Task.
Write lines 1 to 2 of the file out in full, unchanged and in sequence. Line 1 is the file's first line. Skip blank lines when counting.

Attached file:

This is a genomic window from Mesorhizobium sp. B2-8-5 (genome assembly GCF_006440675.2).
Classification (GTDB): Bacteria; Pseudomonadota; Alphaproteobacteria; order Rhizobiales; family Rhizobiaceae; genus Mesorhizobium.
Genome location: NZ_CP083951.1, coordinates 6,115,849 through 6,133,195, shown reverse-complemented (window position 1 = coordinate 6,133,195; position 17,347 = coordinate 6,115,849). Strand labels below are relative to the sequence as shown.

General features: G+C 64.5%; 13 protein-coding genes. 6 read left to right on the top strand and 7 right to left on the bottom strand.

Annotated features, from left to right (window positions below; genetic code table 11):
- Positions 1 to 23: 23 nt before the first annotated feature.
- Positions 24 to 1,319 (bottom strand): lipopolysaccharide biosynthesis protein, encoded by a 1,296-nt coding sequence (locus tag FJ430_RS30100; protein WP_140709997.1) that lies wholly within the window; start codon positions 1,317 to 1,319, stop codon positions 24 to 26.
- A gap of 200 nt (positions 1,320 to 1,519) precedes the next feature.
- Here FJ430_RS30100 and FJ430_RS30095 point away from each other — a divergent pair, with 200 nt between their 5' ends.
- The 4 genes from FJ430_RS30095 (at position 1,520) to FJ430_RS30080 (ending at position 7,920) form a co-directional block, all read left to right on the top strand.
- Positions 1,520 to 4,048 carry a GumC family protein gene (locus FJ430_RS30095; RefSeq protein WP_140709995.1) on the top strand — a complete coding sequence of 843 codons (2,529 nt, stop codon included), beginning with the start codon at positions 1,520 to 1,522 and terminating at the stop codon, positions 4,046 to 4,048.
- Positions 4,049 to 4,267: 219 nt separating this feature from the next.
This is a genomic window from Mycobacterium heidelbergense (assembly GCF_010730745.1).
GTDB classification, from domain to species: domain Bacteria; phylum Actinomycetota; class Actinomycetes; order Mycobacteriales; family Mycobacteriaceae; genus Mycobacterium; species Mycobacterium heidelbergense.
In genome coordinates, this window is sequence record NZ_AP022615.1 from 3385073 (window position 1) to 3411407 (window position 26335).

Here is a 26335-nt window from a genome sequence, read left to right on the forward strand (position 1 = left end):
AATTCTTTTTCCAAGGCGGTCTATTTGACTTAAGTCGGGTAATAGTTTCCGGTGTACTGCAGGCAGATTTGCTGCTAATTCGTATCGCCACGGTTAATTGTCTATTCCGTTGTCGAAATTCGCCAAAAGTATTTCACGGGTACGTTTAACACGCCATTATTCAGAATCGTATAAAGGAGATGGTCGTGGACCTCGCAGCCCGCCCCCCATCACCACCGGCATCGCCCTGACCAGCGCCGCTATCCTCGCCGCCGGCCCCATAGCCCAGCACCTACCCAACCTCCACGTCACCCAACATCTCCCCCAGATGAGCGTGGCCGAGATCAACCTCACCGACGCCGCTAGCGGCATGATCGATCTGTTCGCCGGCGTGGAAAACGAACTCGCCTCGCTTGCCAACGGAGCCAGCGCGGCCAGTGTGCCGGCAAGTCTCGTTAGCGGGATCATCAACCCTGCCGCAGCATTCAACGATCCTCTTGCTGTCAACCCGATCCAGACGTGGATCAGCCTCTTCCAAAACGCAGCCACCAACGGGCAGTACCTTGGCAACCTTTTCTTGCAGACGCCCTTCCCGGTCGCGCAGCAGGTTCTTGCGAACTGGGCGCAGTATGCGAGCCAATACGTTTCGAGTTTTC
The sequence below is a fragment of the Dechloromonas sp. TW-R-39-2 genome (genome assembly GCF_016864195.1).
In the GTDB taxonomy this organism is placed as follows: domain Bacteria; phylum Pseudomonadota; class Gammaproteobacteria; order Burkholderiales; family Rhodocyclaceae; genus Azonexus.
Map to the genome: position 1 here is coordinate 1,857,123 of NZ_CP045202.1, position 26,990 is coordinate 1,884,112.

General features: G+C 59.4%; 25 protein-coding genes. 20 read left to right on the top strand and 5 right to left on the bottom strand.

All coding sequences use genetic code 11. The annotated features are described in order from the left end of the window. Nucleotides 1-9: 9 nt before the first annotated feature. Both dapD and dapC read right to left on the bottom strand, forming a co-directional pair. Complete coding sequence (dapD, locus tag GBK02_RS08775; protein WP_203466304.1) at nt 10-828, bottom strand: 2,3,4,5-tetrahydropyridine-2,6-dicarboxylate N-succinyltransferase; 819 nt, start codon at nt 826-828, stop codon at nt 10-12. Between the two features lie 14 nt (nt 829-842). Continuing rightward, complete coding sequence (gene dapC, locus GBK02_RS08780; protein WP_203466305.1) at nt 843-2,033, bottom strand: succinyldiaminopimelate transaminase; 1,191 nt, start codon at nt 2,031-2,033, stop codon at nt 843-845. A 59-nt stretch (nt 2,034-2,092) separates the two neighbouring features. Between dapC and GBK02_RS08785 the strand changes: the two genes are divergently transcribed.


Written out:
This is a genomic window from Mesorhizobium sp. B2-8-5 (genome assembly GCF_006440675.2).
Classification (GTDB): Bacteria; Pseudomonadota; Alphaproteobacteria; order Rhizobiales; family Rhizobiaceae; genus Mesorhizobium.